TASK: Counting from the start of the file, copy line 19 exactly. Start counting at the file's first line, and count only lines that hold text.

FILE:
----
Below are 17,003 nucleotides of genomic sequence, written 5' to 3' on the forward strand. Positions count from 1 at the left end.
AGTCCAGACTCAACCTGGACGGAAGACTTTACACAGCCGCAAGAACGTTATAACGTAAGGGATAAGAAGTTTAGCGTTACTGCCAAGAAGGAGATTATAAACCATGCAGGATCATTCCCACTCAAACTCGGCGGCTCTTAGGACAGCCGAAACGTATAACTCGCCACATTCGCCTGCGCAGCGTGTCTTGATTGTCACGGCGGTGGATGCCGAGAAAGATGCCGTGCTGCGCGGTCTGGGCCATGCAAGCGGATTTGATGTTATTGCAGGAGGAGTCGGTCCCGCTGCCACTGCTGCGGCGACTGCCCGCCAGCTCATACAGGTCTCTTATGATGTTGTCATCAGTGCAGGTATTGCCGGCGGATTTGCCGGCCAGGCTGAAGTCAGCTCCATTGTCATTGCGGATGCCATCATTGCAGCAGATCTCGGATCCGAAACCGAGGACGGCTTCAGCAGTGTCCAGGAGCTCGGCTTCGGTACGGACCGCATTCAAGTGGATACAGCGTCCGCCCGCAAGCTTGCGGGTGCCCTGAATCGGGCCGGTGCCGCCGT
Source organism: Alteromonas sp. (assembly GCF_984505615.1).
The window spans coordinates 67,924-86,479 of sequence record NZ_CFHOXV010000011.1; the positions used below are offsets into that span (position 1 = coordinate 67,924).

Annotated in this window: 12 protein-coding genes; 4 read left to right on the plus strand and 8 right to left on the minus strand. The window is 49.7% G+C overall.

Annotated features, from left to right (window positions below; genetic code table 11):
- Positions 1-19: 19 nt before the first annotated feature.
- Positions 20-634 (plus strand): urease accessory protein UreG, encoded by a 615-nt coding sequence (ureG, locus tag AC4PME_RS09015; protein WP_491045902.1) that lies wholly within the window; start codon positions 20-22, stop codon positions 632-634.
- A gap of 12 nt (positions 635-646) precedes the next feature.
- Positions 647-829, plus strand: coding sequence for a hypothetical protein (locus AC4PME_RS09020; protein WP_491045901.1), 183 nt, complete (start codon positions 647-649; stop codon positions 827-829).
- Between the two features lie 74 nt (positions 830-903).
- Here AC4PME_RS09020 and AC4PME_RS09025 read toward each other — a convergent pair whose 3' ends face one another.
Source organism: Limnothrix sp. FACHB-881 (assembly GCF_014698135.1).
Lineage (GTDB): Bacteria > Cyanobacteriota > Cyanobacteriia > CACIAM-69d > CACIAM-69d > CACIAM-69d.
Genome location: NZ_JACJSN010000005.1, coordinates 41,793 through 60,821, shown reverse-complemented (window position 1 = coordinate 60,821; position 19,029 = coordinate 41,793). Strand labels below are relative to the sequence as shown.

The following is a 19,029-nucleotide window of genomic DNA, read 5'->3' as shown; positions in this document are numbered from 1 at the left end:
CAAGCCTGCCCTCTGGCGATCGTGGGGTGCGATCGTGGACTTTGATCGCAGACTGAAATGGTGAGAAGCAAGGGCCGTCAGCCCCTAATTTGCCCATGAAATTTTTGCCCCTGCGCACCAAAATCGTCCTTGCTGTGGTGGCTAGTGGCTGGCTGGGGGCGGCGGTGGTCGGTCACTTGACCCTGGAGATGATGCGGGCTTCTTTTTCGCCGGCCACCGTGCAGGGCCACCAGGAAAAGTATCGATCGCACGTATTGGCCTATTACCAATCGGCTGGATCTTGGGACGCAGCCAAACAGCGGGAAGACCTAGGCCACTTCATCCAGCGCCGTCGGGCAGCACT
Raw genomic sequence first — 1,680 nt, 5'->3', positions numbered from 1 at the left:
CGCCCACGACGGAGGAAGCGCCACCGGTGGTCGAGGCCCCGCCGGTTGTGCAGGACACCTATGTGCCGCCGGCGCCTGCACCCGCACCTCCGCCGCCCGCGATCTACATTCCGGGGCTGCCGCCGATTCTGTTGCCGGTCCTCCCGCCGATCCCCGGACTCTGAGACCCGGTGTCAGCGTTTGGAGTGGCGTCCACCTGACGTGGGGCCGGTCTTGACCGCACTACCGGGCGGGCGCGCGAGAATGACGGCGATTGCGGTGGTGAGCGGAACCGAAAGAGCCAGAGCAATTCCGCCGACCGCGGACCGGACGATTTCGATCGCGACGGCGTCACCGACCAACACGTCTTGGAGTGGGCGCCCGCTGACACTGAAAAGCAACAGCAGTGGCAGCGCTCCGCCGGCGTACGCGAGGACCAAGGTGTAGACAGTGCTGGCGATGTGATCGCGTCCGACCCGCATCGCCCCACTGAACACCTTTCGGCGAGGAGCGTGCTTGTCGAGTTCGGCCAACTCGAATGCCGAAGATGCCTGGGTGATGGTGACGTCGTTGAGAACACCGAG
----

CGCCCACGACGGAGGAAGCGCCACCGGTGGTCGAGGCCCCGCCGGTTGTGCAGGACACCTATGTGCCGCCGGCGCCTGCACCCGCACCTCCGCCGCCCGCGATCTACATTCCGGGGCTGCCGCCGATTCTGTTGCCGGTCCTCCCGCCGATCCCCGGACTCTGAGACCCGGTGTCAGCGTTTGGAGTGGCGTCCACCTGACGTGGGGCCGGTCTTGACCGCACTACCGGGCGGGCGCGCGAGAATGACGGCGATTGCGGTGGTGAGCGGAACCGAAAGAGCCAGAGCAATTCCGCCGACCGCGGACCGGACGATTTCGATCGCGACGGCGTCACCGACCAACACGTCTTGGAGTGGGCGCCCGCTGACACTGAAAAGCAACAGCAGTGGCAGCGCTCCGCCGGCGTACGCGAGGACCAAGGTGTAGACAGTGCTGGCGATGTGATCGCGTCCGACCCGCATCGCCCCACTGAACACCTTTCGGCGAGGAGCGTGCTTGTCGAGTTCGGCCAACTCGAATGCCGAAGATGCCTGGGTGATGGTGACGTCGTTGAGAACACCGAG